Monstrous lemons, sea serpents and expressive Emin – the week in art | Art

Exhibition of the week

Unearthed: Photography’s Roots
This unusual exhibition tells the history of photography entirely through botanical and landscape images, from Henry Fox Talbot’s beautiful experiments with what he called “the pencil of nature” to Robert Mapplethorpe’s fleurs du mal.
Dulwich Picture Gallery, London, until 9 May.

Also showing

Renaissance Watercolours
A monstrous lemon depicted by Vincenzo Leonardi and Hans Holbein’s spooky miniature of Anne of Cleves, contained in an ivory Tudor rose, are among the little masterpieces in this free exhibition.
V&A, London, until 18 April.

Sensing the Unseen
Jan Gossaert’s The Adoration of the Kings is enhanced with state-of-the-art tech wizardry in the National Gallery’s Christmas special.
National Gallery, London, until 28 February.

Tracey Emin
An extra blast of Emin’s expressive paintings and sculptures to coincide with her acclaimed show at the nearby Royal Academy.
White Cube Mason’s Yard, London, until 30 January.

Aliza Nisenbaum
Portraits of Merseyside’s frontline health workers in the pandemic year.
Tate Liverpool, from 15 December to 27 June.

Image of the week

A cutting from the Illustrated Police News from Richard Owen’s album of sightings. Photograph: Lucie Goodayle/Image Resources NHM London

Victorian scientist Richard Owen was nicknamed the Sea Serpent Killer, but he didn’t actually sail the oceans massacring monsters. He did set out to prove such creatures were tall tales told by sailors, collecting reports such as this story of a sea monster sighting, as explored in Fantastic Beasts: The Wonder of Nature at the Natural History Museum.

What we learned

David Shrigley tea towels anyone? We’ve rounded up Christmas gifts to save the arts.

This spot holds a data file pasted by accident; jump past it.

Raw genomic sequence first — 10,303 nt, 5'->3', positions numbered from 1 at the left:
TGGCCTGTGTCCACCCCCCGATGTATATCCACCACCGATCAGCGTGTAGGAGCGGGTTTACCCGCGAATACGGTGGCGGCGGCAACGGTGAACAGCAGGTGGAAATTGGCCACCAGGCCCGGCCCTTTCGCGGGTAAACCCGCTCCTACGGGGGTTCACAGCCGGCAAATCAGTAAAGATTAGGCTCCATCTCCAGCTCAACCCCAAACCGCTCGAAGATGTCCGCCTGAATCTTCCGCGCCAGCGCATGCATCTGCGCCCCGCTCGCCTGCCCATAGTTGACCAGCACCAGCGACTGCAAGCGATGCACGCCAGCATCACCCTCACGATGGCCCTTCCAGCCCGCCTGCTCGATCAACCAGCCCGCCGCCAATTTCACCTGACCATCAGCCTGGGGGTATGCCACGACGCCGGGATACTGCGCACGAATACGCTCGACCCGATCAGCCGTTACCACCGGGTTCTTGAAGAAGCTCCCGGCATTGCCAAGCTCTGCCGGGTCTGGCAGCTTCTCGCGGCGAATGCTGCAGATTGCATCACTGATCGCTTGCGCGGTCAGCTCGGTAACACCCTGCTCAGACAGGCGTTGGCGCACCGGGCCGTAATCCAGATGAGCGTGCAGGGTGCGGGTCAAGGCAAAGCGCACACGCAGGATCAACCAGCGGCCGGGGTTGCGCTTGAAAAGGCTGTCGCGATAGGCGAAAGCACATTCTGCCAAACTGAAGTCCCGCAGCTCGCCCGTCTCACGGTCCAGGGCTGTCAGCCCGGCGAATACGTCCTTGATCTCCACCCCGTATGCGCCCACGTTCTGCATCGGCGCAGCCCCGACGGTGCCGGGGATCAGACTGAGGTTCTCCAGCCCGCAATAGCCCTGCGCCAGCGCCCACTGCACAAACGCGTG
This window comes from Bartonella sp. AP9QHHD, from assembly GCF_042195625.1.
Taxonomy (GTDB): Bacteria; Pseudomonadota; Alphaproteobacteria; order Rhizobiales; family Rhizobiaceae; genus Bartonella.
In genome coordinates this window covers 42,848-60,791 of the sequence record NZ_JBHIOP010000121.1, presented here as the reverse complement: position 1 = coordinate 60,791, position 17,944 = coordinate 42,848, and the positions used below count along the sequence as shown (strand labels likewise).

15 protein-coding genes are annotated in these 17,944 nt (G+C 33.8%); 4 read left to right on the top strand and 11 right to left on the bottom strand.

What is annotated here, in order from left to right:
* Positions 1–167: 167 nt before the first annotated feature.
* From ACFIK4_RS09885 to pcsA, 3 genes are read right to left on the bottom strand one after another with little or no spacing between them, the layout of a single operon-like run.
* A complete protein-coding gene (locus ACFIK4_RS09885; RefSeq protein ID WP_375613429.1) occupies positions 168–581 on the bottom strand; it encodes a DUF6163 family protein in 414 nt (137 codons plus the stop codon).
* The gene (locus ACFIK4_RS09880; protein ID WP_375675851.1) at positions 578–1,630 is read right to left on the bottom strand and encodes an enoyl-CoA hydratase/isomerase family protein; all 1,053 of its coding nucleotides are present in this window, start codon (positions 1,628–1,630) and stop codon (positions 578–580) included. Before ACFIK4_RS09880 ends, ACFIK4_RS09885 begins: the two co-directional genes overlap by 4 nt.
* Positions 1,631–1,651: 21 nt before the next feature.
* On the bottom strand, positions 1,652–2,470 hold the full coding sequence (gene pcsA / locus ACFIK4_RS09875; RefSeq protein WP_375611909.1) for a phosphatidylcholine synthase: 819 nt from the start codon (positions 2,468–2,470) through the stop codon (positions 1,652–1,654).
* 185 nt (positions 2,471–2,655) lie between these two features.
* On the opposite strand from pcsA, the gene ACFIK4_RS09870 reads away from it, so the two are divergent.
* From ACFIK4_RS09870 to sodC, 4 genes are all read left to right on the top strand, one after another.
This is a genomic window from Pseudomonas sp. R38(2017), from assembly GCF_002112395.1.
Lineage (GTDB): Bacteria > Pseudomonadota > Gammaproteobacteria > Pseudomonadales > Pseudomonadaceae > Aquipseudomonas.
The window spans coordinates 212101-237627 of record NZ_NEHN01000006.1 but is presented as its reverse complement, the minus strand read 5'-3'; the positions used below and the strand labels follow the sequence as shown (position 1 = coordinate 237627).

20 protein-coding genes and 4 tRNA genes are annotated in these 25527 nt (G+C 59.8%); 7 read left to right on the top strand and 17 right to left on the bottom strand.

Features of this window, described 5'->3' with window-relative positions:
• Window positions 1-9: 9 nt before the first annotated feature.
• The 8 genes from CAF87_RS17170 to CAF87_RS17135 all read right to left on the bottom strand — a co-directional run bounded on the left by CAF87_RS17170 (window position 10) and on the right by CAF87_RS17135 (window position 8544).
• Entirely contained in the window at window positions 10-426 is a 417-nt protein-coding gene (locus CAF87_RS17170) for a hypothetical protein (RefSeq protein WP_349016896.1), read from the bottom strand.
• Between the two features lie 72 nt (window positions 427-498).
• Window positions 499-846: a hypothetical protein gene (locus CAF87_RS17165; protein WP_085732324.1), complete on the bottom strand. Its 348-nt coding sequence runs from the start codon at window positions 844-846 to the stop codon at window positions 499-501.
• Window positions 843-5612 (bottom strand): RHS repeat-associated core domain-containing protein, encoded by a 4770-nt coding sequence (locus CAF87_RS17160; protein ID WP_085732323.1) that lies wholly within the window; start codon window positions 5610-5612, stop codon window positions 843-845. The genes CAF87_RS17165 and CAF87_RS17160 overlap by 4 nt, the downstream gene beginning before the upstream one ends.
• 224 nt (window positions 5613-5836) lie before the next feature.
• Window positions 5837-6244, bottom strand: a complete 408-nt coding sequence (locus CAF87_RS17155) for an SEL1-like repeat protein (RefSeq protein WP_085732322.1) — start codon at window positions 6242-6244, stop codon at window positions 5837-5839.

The Utah monolith is gone, leaving mysteries behind

But these types of strange object are just tedious stunts.

A new Tracey Emin/Edvard Munch exhibition is a stellar meeting of primal screamers.

Banksy confirmed he created Aachoo!! artwork in Bristol.

Jennifer Packer’s disquieting paintings creep up on you

and Robert Smithson’s fantasy islands are art with a dose of extreme sports.

Pantone’s 2021 colours of the year sparked hope and despair.

The Rijksmuseum is holding its first major exhibition on the Dutch slave trade.

Renaissance paintings have been discovered under wallpaper in Hertfordshire.

The house of the future is a sun-filled, shape-shifting paradise

while the London home of a portraitist provides both inspiration and respite.

Rick Schatzberg’s topless photos of his childhood mates are a little awkward.

Why the Great Court at the British Museum was a lost space awaiting rediscovery.

Noël Coward’s private lives are on display – and it’s a fascinating look at gay life in the interwar years.

Architect Bjarke Ingels has BIG-time designs on the entire planet.

Photographer Ragnar Axelsson’s tribute to sled dogs reveals true Arctic heroes

while Tim Flach’s masked horses are both captivating and disturbing.

Alun Callender’s best shot of metalworkers pouring molten bronze is timely and timeless.

Not a gun: US artist Cara Levine has made replicas of harmless objects police have mistaken for weapons.

Marina Abramović has taken over TV – for five boring, low-brow hours.

A Nazi art dispute goes to the US supreme court.

The future of Tate Britain’s controversial Rex Whistler mural is in doubt.

Irina Antonova, director of Moscow’s Pushkin Museum, has died.

Masterpiece of the week

Still Life with Lobster, 1643, by Jan Davidsz de Heem
Photograph: © The Trustees of the Wallace Collection

Still Life with Lobster, 1643, by Jan Davidsz de Heem
Here’s a fantasy feast for festive gluttons. Roast meats, russet lobster, shiny fruits and translucent oysters are arrayed for the eye in this 17th-century Dutch answer to food porn. Some still life paintings are profoundly spiritual, isolating a single cup or vase in space to make us meditate. This one just wants to tempt the tastebuds – and show off the sheer observational skill of the artist to depict real things miraculously. The basket of fruit at the right resembles Caravaggio’s equally lifelike pictures of grapes and pomegranates. His eye for the material world inspired Dutch artists. But then again Jan van Eyck was painting accurate oranges in the early 1400s. Above all, this painting comes from the era of early science. The microscope was invented in the Netherlands in this period. This painting has a scientific appetite for natural facts.
At the Wallace Collection, London.

Don’t forget

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